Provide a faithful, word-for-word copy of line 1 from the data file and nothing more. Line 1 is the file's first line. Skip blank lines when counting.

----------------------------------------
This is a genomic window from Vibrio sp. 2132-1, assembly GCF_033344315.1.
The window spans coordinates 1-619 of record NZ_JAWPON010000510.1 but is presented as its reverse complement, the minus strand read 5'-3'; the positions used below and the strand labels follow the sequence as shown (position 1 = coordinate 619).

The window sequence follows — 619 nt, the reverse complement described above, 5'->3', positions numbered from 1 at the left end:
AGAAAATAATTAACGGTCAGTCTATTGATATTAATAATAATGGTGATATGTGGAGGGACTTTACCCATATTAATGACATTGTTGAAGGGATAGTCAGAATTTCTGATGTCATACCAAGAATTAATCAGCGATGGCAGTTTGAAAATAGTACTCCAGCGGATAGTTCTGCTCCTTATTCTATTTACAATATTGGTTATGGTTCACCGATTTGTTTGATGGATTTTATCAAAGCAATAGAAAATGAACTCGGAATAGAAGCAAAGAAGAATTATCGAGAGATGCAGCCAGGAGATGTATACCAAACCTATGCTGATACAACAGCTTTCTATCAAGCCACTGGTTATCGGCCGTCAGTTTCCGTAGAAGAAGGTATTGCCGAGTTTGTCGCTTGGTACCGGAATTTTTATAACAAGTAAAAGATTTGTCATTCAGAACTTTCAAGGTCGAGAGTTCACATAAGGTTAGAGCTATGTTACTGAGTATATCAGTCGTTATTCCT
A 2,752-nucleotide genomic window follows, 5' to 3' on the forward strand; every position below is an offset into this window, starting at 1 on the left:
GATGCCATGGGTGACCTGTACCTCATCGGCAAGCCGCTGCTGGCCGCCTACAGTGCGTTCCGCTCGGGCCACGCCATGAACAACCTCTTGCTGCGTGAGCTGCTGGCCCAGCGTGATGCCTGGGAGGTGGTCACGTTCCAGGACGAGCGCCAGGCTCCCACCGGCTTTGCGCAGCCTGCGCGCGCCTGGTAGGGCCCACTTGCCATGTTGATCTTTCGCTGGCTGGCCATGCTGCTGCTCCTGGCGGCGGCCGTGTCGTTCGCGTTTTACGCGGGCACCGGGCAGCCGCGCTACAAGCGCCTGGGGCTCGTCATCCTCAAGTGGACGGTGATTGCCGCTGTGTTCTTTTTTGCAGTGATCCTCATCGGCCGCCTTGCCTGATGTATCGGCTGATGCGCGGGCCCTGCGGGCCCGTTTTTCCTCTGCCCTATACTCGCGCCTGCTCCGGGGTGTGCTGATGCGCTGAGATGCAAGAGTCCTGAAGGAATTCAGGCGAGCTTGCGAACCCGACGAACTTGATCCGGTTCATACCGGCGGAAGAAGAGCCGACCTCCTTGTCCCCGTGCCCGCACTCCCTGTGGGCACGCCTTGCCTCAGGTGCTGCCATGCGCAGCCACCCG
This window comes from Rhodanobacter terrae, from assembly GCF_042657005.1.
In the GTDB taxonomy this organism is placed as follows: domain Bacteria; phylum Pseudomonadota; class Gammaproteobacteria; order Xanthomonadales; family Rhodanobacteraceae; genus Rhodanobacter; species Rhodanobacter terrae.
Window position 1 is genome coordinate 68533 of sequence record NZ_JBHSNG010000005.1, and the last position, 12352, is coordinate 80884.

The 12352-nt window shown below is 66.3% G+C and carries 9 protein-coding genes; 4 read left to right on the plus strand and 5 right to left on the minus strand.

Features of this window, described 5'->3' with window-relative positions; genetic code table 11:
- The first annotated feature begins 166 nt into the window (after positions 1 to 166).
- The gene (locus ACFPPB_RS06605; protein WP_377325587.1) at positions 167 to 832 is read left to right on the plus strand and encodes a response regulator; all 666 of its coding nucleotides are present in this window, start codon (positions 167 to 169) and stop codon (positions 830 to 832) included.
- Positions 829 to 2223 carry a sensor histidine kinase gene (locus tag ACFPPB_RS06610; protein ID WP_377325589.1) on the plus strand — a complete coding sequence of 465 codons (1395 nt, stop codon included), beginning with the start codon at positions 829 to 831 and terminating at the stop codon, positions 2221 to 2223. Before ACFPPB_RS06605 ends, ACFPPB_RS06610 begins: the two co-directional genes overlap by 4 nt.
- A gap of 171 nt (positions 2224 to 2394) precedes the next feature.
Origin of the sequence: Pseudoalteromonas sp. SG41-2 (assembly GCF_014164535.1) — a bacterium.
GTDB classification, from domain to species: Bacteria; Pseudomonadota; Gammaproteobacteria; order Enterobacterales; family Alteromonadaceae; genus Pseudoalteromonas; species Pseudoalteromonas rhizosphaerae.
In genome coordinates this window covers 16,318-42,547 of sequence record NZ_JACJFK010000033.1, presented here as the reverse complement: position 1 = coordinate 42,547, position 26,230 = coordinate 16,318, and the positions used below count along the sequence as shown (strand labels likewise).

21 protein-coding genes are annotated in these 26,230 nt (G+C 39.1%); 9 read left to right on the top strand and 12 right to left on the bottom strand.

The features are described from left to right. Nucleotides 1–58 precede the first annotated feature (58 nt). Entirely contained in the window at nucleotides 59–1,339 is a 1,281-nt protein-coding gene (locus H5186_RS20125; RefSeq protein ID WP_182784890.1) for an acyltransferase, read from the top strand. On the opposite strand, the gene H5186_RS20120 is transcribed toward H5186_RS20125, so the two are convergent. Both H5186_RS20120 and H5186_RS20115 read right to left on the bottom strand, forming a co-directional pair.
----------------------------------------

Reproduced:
This is a genomic window from Vibrio sp. 2132-1, assembly GCF_033344315.1.